Client Development Questions for Architects
If there’s one thing I know, clients-to-be have very little tolerance for slick-talking, project-flashing, self-centered people. And let’s face it; so do we!
The myth that we’re supposed to go into a client development situation showing and telling, instead of inquiring and listening has got to be smashed.
1. Shifts your focus from you to them.
Questions pivot a conversation from self to other. Most people are uncomfortable meeting people for the first time. As an act of generosity, it’s kind to do the other person the favor of putting them at ease. By opening the meeting with general, get-to-know-you questions, it sets the tone for the meeting and gives everyone present the opportunity to quell any nervousness that may arise.
There’s a reason people typically begin meet and greet meetings with small talk. Meeting new people is uncomfortable for many folks. Insecurity arises. What will she think of me? What if I say the wrong thing? What if I don’t get the information I’m looking for? What will I tell my boss?
2. Gives you a chance to evaluate the client-to-be.
By asking questions, you’ll immediately begin to sense the prospect’s personality: is she straight-forward and deliberate, or casual and less structured in conversation style. Is he open- or closed-minded? Quick to laugh? Serious? Intense? Calm? Receptive? Stand-offish?
By observing the characteristics of the person you are meeting, you’ll be better able to match the tone and conduct a successful meeting.
Finally, you can tell a lot about what it would be like to work with this person from the initial meeting. Was the person accessible, or was there a series of doors you had to go through like Get Smart, before finally reaching the person? Is the person present for you or distracted? What sense do you have about the person’s work style, ego, management approach? All of these things can be on display if you are watching carefully and reading the meeting intently.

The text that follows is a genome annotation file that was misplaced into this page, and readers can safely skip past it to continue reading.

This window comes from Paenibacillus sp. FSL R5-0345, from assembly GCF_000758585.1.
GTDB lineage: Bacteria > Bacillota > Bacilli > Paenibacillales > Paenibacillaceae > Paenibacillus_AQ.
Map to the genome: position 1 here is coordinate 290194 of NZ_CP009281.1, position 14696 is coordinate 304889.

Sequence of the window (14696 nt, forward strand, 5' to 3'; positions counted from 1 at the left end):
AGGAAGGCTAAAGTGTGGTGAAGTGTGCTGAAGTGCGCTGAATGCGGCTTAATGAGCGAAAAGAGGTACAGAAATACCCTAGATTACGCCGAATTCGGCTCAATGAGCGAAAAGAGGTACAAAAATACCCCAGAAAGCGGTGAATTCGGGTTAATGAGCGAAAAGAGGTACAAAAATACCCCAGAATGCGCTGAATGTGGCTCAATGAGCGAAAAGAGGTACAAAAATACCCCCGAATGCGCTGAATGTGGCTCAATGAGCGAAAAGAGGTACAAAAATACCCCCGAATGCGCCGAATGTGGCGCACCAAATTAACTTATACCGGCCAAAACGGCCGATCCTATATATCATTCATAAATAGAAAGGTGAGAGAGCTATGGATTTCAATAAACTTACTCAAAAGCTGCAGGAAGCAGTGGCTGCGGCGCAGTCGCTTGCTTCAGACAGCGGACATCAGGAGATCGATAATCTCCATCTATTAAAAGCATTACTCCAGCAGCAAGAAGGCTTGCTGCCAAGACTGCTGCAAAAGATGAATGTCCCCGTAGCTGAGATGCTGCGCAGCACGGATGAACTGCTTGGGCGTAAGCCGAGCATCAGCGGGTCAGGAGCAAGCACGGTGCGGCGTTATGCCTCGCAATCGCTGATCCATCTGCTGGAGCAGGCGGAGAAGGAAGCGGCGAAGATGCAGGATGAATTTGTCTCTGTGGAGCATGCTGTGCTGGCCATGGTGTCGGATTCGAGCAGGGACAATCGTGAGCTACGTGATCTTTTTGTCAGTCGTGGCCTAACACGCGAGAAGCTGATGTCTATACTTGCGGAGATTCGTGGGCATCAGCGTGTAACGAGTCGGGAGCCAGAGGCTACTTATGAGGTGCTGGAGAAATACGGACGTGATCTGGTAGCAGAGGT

3. Sets up a binary system of communication.
Questions and answers are a binary system of zeros and ones. Think about it. When you ask a question, your mouth is literally open—like a zero—and the prospect’s mouth is closed—like a one, only sideways. When the client-to-be answers, his or her mouth is open, and yours is closed. At the beginning of the meeting this system tends to be very clear with little overlap. But as the meeting progresses, the switching back and forth becomes more fluid, less structured, and more conversational. For people who are new to client development, I often suggest that they think about the zero/one visual to keep from interrupting or interjecting too often.
Beginning with general questions gives both parties a chance to get comfortable, break the ice and get to know each other. So what do these kinds of opening questions sound like?